After over a year of mulling the issue, the Kentucky Supreme Court has declined to hear an appeal in a long-standing occupational tax dispute between the city of Corbin and the Knox County Fiscal Court, moving the issue one step closer to a final resolution.
The Supreme Court first got the case in Jan. 2011 when Knox County filed an appeal following a confusing Court of Appeals ruling that did little to decide the case.
On Feb. 15, the court notified both sides it would refuse to hear the case.
Corbin Mayor Willard McBurney said now the lawsuit will move back to Knox County Circuit Court when the issue of the county’s population in 1999 must be decided.
"I don’t know how long it will take for them to get that on the docket. We’d like to have it happen sooner rather than later. We need to get some sort of final decision on this case so we know what we can do," McBurney said Tuesday. "It’s a positive thing for us, but it is still pending litigation."
Central to arguments in the case has been a similar dispute between the city of Barbourville and Knox County, which went all the way to the Kentucky Supreme Court, and was finally settled in 2003. Barbourville passed an occupational tax in Oct. 1999, a couple weeks before the Knox County Fiscal Court took the same measure. At the time, state law provided that counties with a population less that 30,000 did not have to allow cities with a similar tax to claim credits. But the law did not give any mechanism by which population was to be determined.
Through expert testimony, it was ruled Knox County’s population exceeded 30,000 at the time the tax was passed. After lengthy negotiation, the two sides reached an agreement that remains in effect to this day. Barbourville gets 32 percent of all taxes collected in Knox County up to $1.8 million, and 25 percent thereafter until 2012, when it reverts to a straight 25 percent.
While the City of Corbin stands to gain significant tax revenue if it wins, it is not still technically a litigant in the case thanks to the Appeals Court decision. The ruling essentially removed the city as a Plaintiff, leaving only local tax-preparer Joe White, who is now a City Commissioner, to carry on the fight. Corbin, the justices ruled, did not have "standing" in the case because, regardless of the outcome, the city can still collect its portion of the tax. The court also rejected arguments that the city has standing because of its concerns about the economic well being that could be put at risk if citizens are double taxed, calling that concern "vague and remote."
The lawsuit has a long and convoluted history.
It was originally filed in 2008.
In June 2009, Special Judge Roderick Messer entered a ruling in favor of the city of Corbin after over three months of deliberation on the issue.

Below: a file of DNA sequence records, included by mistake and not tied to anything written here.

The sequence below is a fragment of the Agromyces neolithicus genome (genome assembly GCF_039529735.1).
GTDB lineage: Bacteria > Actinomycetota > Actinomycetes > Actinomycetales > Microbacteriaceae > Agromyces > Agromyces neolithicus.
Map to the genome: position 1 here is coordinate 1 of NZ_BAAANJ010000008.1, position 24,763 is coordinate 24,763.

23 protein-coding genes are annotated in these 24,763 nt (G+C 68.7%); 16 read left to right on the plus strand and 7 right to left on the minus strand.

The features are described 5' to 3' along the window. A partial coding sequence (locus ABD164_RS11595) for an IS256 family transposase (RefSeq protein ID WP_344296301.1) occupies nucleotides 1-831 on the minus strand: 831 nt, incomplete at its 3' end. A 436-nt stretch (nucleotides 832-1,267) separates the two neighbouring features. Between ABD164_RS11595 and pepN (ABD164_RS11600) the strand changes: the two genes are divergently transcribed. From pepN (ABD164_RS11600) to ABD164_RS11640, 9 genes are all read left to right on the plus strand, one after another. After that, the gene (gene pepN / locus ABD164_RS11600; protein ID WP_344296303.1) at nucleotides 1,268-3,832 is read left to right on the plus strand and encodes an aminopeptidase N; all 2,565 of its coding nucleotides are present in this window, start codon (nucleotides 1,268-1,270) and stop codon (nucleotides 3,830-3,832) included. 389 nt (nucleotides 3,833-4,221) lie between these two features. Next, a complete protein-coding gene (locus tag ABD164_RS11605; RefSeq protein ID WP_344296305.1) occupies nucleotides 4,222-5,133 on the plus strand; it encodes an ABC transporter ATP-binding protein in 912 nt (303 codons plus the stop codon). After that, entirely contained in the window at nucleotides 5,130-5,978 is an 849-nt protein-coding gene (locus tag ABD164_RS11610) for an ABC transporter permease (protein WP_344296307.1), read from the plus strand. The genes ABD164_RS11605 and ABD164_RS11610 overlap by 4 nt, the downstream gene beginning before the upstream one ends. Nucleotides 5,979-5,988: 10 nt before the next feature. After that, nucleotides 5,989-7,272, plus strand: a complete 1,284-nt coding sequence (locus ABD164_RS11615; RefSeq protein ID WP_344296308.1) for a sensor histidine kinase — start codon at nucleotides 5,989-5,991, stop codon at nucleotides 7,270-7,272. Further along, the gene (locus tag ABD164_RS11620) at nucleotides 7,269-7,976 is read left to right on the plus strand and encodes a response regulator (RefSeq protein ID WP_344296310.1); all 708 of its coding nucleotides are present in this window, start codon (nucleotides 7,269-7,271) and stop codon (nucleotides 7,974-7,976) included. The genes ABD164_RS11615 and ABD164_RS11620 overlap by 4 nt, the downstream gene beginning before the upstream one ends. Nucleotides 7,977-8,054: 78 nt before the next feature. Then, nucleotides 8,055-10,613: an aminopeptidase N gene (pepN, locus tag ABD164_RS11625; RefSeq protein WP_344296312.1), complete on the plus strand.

In a nutshell, the ruling meant that the Knox County Fiscal Court would not receive any money from occupational taxes paid from inside the city of Corbin. About 23 percent of Corbin’s citizens live in Knox County.
It stated that upon collection by the City of Corbin of its occupational license fee, all Corbin taxpayers who also owe an occupational fee to Knox County shall be allowed to credit the amount of the occupational license fee paid to the City of Corbin against occupational license fee owed to Knox County.
The Corbin City Commission voted in 2008 to file a lawsuit against the Knox Fiscal Court over the issue after failed attempts to come to an agreement in advance of litigation. City leaders feared that any tax imposed on its Knox County citizens would "stack" with the Knox Fiscal Court’s tax, essentially setting occupational taxes on that side of Corbin at two percent.
The city of Corbin, which passed a one percent occupational license tax in Aug. 2005, claimed that its residents should be able to take a credit against a similar tax, approved in 1999, for all of Knox County. Knox County leaders have disagreed.
The Appeals court ruled that even though a lower court, in 2003, determined Knox County’s population exceeded 30,000 in 1999, that the county was not bound by that decision. Since state law has changed regarding the distribution of occupational taxes, as they relate to cities and counties, the issue of population must be resolved again.
Corbin city leaders have estimated annual revenue from the tax would be about $600,000 to $800,000.
The city of Corbin asked, on prior occasions, for a breakdown of how much tax is collected from the city. Knox officials said the information doesn’t exist. Corbin leaders sought an opinion from Kentucky’s Attorney General on the issue in an attempt to force the county to produce the breakdown, but was rebuffed.
Neither Knox County Judge-Executive J.M. Hall nor the fiscal courts attorney in the case, Douglas McSwain, returned a calls seeking comment on the issue Tuesday.
Corbin’s attorney on the case, Todd McMurtrey, said he could not comment.